Standing Rock and the Dakota Access Pipeline
-Submitted by Joan M. Gregory, Co-Coordinator, Environmental Ministry
The Sierra Club issued this alert: A dangerous fracked oil pipeline has been approved by the federal government -- but it isn't over yet. The controversial Dakota Access pipeline would carry over 450,000 barrels of oil through North Dakota, South Dakota, Iowa, and Illinois, putting communities and waterways at risk all along its 1,168-miles. The Dakota Access pipeline would cut through communities, farms, sensitive natural areas, wildlife habitat, and tribal lands like the Standing Rock Sioux Tribe's ancestral lands that are within half a mile of its current reservation.
Not only would the Dakota Access pipeline threaten sacred sites and culturally important landscapes, it would also cross under the Missouri River just upstream of the Tribe's drinking water supply, where a spill would constitute an existential threat to the Tribe's culture and way of life. That's why the Standing Rock Sioux have been protesting the pipeline in peaceful prayer camps since April, and why thousands of supporters have joined them since the pipeline was approved. Take Action: Urge President Obama to stand with tribes to protect our environment by repealing the approval of this dangerous fracked oil pipeline!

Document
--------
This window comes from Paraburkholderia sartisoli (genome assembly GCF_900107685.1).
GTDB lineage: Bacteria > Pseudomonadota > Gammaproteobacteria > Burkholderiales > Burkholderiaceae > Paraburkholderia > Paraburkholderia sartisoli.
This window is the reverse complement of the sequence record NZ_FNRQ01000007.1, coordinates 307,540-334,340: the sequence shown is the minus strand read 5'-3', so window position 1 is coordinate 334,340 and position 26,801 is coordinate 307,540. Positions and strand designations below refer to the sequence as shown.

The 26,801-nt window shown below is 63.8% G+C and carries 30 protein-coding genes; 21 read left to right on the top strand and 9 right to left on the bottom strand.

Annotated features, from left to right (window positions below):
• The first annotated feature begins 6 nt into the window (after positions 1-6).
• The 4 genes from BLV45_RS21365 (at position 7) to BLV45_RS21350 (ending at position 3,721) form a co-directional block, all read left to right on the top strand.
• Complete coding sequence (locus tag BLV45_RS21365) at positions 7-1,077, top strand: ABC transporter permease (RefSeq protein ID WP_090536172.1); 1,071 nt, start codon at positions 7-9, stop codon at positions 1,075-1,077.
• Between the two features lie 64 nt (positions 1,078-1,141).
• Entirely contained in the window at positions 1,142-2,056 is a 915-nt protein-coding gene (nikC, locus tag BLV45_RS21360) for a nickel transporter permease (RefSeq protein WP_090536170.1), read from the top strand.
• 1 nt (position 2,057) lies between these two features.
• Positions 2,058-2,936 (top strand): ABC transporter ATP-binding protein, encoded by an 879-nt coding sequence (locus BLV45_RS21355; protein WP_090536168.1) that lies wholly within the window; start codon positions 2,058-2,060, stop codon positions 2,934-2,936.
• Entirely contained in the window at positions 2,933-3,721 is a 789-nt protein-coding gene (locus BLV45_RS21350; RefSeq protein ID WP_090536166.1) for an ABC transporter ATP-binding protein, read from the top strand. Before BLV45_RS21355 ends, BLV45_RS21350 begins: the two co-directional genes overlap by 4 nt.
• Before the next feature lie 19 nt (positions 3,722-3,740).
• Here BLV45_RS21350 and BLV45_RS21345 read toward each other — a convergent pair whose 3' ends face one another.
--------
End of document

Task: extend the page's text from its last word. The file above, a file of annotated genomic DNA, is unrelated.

Water protectors at Standing Rock are standing strong to defend land and water from the proposed Dakota Access Pipeline, which would put the Missouri River and all those who depend on it in great danger. About 2,000 water protectors are camped there, with more tents and teepees going up daily. In their call to action, they wrote: Water is a necessity for all life. Water is life. Now is the time for all people from all walks of life to join together to stop the desecration and destruction of water, land and life! Members of hundreds (over 188 at last count) of indigenous nations have joined the indigenous-led resistance emerging from Standing Rock Reservation, home of the Oceti Sakowin, the seven council fires, known to many as the “Great Sioux Nation.”